In this blog series, we have been laying a foundational understanding of the stock market so anyone can open and walk through the door to the world of trading. We want to remove the unknown barrier of fear as you discover the ins and outs of trading and investing. One of the best ways to assuage your fears is by controlling the risk you face when entering a trade or an open position. Simply put, you can minimize your exposure to risk by using stops.
A stop order is a conditionally based order which is designed to protect your capital by exiting your position if a trade moves against you. It is a simple order which states if the stock on my open trade hits a predetermined dollar amount, exit the trade, and close my position. When the price points hits your dollar amount, a market order is issued and your open position is closed. Usually, a stop order will trigger a market order when your stock hits a certain price. It will be the fastest to fill and exit you out of a trade. However, as with all market orders, the price point at which it executes might be different than what you requested.
For example, you purchase ten shares of Disney, DIS, for one hundred dollars ($100.00) a share. Disney trades up to one hundred ten dollar ($110.00) a share. You believe Disney will continue to trade up, but to be on the safe side, you want to lock in some of the profit you have already acquired, so you set a stop order for one hundred eight dollars a ($108.00) share. That way if the trade turns the other way and the stock drops in price, you have still locked in a profit of eight dollars a share. Also, by using a two dollars margin, it gives the stock room to move without exiting you from the trade too early.
As with a market order, a stop limit order will exit you out of a trade when your stock hits a prearranged price. You can decide ahead of time the exact price point you want; however, your order may not be filled due to price slippage. When the price points hits your dollar amount, a limit order is issued, and your open position is closed. Your requested price is guaranteed; however, finding someone to fulfill the other side of the trade is not always guaranteed. So, the order can remain open as the stock turns against you.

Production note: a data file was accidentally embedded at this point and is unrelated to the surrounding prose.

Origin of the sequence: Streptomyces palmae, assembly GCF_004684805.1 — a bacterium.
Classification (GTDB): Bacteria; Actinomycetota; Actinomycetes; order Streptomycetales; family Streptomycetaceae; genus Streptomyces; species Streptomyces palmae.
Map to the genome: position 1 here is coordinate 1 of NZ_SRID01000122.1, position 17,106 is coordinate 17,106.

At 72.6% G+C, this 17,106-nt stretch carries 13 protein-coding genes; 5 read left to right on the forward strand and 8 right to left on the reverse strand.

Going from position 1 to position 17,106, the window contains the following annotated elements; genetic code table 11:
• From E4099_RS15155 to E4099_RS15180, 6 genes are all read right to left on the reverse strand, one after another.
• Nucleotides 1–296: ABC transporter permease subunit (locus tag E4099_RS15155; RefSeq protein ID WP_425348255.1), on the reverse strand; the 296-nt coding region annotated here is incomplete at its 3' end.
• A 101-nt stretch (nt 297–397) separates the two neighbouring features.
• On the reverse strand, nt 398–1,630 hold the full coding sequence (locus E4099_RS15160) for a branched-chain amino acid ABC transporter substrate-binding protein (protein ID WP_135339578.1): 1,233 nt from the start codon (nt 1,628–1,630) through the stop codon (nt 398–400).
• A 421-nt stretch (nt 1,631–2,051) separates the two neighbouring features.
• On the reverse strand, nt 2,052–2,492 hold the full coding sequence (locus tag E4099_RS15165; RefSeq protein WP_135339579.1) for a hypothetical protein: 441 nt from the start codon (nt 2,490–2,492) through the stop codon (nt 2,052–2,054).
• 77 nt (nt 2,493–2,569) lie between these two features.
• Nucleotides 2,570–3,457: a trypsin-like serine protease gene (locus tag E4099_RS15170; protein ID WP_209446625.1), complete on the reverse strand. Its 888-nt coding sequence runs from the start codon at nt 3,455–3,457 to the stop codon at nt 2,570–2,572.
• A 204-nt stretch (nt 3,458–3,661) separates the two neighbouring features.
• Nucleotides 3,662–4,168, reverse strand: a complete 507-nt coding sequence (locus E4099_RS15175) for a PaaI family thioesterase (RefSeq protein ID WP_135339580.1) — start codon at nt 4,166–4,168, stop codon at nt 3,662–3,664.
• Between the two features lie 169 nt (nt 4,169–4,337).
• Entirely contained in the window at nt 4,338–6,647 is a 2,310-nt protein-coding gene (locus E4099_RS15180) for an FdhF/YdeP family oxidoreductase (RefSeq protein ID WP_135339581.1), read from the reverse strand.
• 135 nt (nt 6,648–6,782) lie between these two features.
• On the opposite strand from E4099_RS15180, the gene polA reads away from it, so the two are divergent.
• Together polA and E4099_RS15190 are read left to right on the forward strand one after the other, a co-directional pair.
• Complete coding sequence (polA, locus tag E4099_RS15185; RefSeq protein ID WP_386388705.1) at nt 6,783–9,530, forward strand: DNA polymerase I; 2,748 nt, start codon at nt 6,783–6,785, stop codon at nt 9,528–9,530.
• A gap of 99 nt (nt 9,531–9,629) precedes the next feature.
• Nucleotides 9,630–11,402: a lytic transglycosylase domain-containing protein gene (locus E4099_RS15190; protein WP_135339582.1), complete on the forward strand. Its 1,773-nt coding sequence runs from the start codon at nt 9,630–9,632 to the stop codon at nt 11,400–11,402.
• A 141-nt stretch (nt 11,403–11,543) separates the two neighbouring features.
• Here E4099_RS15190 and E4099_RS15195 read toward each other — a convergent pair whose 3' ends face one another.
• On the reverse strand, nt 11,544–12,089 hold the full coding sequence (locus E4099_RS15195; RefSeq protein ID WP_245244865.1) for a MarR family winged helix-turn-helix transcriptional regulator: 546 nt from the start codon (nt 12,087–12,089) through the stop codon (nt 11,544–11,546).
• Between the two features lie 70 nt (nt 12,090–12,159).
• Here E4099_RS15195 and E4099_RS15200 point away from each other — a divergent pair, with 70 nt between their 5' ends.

A trailing stop is designed to lock in profits while giving the stock room for growth. As the stock increases in price, a trailing stop can adjust itself accordingly based off of a dollar amount or a percentage. If the stock turns and hits your stop market, it will automatically exit you out of the trade and protects you from greater loss.
Regardless of the type of stop you use, all three of them will help you lock in any profits which have been generated on a current trade, and they are excellent tools to use when you want to walk away from your trades and enjoy the rest of your day. One of the best ways to trader smarter, not harder.